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Latest From Melanie Senior
Acquisitions and licensing are core to pharma and big biotech growth as pipelines thin and assets lose patent protection. Looking back at significantly sized acquisitions over just five years reveals that half of 2014’s acquisitions can already be judged as outright failures or, at best, questionable. But some lessons can be learned from dud deals.
Scientists now understand that there are multiple, bi-directional links between gut and brain. They are using this knowledge to develop new treatments for some of the most challenging chronic conditions, including Alzheimer’s disease, Parkinson’s disease and obesity.
There is no single path toward becoming a CEO. The job requires many different skills, often concurrently: sharp analytical capabilities, strategic thinking, clear communication with multiple audiences, curiosity and perseverance. It demands strong leadership but also humility, and a willingness to acknowledge mistakes and knowledge gaps.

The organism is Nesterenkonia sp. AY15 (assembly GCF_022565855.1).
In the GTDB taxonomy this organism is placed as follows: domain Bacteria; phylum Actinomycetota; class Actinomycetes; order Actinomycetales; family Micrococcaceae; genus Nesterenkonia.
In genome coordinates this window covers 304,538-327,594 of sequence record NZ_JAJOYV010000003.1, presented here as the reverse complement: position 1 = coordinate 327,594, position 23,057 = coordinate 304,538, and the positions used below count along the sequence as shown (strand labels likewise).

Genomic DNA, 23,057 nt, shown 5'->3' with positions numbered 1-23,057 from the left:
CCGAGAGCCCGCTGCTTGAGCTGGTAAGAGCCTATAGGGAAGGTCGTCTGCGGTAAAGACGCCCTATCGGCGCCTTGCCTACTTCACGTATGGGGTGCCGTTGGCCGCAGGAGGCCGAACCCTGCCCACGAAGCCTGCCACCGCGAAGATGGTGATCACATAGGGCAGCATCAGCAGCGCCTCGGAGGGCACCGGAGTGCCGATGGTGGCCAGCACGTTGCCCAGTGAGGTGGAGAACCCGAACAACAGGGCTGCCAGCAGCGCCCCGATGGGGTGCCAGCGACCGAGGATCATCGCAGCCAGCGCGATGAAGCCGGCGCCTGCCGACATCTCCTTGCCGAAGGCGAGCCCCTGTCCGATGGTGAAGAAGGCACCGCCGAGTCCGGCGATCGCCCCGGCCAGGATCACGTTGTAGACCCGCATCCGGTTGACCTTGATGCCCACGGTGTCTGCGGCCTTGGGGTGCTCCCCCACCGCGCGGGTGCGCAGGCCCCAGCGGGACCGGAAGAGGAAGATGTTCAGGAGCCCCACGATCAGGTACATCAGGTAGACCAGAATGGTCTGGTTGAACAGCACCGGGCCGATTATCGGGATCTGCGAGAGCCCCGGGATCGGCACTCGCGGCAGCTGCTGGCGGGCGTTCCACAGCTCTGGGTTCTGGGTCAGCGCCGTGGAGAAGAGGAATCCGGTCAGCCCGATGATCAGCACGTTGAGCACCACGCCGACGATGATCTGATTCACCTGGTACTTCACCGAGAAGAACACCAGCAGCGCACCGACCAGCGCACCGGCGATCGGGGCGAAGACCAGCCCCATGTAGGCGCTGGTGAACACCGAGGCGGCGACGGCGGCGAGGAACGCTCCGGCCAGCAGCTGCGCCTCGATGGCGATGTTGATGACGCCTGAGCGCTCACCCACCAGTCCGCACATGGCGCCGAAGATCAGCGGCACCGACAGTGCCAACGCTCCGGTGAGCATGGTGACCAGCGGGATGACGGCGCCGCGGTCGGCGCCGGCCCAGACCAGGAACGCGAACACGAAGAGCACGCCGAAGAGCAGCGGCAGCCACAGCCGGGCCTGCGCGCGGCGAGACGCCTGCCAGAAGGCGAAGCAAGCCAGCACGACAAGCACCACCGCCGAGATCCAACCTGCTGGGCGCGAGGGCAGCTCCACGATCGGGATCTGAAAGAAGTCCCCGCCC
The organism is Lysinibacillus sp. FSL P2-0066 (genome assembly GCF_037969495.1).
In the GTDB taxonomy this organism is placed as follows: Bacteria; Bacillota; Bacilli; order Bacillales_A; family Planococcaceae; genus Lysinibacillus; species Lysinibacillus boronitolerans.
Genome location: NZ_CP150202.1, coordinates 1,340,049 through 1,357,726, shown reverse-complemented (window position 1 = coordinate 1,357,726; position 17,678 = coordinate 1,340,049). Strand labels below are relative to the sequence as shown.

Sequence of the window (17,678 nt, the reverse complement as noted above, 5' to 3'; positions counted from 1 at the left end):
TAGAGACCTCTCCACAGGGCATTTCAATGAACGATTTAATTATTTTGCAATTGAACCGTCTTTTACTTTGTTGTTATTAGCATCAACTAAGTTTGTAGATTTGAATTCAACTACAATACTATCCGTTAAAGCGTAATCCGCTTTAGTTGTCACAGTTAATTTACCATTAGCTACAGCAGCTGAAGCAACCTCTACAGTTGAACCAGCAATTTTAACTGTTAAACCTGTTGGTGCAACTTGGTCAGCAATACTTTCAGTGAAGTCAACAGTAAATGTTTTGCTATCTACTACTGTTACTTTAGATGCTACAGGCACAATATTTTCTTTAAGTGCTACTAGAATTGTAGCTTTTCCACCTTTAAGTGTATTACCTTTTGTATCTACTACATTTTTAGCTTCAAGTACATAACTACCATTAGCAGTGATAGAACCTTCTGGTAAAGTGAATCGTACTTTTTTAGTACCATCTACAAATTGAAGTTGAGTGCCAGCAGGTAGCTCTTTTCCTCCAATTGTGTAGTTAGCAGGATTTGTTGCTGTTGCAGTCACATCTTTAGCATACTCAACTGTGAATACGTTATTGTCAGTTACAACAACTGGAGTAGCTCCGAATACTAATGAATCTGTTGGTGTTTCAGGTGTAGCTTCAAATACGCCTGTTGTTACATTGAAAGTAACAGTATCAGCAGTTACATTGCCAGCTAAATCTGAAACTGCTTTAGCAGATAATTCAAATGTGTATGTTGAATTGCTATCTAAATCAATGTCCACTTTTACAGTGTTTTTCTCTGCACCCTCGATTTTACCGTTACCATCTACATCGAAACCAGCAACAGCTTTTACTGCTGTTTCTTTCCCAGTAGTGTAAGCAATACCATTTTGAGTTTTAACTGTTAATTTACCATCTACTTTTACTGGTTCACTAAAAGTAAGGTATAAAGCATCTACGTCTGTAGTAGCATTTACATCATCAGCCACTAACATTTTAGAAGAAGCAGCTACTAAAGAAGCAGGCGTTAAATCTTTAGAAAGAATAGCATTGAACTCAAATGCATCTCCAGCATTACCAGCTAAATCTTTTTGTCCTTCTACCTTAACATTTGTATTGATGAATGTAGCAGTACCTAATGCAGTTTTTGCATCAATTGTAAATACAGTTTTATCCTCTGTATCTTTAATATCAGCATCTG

Founder-CEOs do not typically remain at the helm as biotechs mature. Exceptions to that rule are multiplying, though, especially in Europe as companies aim directly for Nasdaq.
Merck & Co.’s Keytruda is already elbowing its way into the top ten best-selling drugs. But it, and its expanding cohort of competitors, could be much bigger. Companies and investors are scrambling to identify the technology or technologies that can unlock checkpoint inhibitors’ potential in the 70% or more of tumors where they do not currently work. That activity is reflected across 2018’s licensing deals, M&A and financings.
This month a handful of biosimilars of the world’s top-selling drug, Humira (adalimumab), are due to launch in Europe. They will not topple the $18 billion behemoth. But they will do some damage, as Europe’s cash-strapped payers ready themselves to embrace these cheaper lookalikes.